The answer depends on benefits from your earnings versus benefits on your ex's record. Your ex-spouse benefit is 1/2 of your ex-spouse's full retirement age (FRA) benefit. Your own benefit is whatever it is according to your current benefit estimate. If your ex doesn't share his/her FRA amount with you, you can get it from Social Security Administration.
If your benefit is more than half of spouse's FRA benefit and you don't need to claim a benefit now, it will probably be better to wait until your FRA 66. At that point, you could file a restricted application for your ex-spouse benefit only, allowing your benefit to grow to age 70. So, even if your FRA benefit is less than half of ex-spouse's FRA benefit, doing the above strategy might allow your benefit to become larger than your ex-spouse benefit.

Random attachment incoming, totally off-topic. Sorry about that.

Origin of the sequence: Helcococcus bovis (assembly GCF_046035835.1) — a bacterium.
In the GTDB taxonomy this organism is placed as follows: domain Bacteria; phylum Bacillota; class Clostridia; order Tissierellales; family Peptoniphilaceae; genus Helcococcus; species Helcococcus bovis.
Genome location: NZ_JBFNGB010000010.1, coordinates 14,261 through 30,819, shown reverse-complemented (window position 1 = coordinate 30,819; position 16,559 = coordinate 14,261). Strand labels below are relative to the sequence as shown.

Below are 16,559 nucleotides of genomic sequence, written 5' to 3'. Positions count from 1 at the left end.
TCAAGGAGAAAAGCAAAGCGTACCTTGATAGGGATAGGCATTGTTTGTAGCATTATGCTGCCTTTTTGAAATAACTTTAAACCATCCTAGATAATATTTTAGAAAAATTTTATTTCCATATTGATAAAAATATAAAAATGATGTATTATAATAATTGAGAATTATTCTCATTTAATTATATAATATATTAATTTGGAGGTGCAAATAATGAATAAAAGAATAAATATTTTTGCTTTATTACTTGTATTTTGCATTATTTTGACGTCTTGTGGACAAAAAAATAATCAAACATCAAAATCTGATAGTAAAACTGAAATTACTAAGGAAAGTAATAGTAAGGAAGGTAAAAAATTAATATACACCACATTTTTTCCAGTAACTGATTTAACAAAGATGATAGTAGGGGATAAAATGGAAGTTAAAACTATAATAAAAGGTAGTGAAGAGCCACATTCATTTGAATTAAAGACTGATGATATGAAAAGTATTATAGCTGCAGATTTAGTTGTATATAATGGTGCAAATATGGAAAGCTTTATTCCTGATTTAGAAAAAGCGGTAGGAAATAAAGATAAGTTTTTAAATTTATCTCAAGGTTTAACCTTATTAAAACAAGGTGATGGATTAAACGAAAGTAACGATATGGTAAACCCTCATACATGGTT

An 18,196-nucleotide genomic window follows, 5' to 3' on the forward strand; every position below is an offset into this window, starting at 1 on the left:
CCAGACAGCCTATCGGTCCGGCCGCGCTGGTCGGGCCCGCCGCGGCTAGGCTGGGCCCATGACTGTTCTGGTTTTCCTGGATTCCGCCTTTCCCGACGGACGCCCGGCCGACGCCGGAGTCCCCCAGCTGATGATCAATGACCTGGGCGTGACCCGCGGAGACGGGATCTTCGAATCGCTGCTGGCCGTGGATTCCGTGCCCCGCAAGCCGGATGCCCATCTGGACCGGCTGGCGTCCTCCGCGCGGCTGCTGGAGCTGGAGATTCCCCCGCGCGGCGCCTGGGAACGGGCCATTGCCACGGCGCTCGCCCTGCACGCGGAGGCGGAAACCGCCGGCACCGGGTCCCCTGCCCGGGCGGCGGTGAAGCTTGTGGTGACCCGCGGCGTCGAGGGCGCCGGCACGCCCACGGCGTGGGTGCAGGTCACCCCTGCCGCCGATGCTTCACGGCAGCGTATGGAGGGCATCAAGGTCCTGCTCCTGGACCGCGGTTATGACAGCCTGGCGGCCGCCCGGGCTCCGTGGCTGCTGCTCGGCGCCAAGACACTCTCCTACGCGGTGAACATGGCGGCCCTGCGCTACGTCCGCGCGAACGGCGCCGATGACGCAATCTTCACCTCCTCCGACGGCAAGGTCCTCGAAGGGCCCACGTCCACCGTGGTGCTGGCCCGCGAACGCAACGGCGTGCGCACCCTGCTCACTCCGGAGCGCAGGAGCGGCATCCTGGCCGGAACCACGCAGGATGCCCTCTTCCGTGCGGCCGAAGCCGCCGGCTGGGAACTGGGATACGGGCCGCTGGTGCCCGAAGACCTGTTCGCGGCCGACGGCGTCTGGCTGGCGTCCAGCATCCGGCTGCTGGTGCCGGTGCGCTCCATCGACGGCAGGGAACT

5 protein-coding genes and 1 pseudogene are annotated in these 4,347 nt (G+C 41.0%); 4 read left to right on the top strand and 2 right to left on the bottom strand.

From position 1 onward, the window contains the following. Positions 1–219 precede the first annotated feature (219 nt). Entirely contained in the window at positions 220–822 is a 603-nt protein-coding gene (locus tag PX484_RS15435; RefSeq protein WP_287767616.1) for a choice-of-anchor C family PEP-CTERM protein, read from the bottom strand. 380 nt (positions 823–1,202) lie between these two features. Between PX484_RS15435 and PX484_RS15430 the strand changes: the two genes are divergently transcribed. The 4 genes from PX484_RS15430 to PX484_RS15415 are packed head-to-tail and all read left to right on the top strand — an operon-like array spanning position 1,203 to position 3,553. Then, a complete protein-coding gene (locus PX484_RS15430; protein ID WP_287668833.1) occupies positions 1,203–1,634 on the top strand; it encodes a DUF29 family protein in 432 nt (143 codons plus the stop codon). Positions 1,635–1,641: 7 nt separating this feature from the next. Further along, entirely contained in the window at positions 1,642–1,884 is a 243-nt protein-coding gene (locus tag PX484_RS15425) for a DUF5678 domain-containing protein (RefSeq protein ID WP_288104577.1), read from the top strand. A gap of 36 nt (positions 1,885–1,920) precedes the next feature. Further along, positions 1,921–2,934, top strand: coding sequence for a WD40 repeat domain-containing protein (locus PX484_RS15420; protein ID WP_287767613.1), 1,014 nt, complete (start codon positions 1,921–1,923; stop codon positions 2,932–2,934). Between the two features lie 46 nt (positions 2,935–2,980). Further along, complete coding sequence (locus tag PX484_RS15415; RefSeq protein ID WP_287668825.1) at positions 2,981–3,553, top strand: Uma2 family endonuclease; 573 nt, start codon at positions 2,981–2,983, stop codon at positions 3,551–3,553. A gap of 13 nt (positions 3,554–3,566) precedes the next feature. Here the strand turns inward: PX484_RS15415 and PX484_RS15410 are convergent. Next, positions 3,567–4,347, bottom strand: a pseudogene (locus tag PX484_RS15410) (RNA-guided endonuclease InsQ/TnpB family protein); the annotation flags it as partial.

As you can see, it gets a bit complicated, so getting competent advice on your specific situation is critical. You need to completely understand the results of claiming early versus waiting. I have helped several divorced spouses and surviving spouses with this kind of planning and it is amazing what careful planning can produce.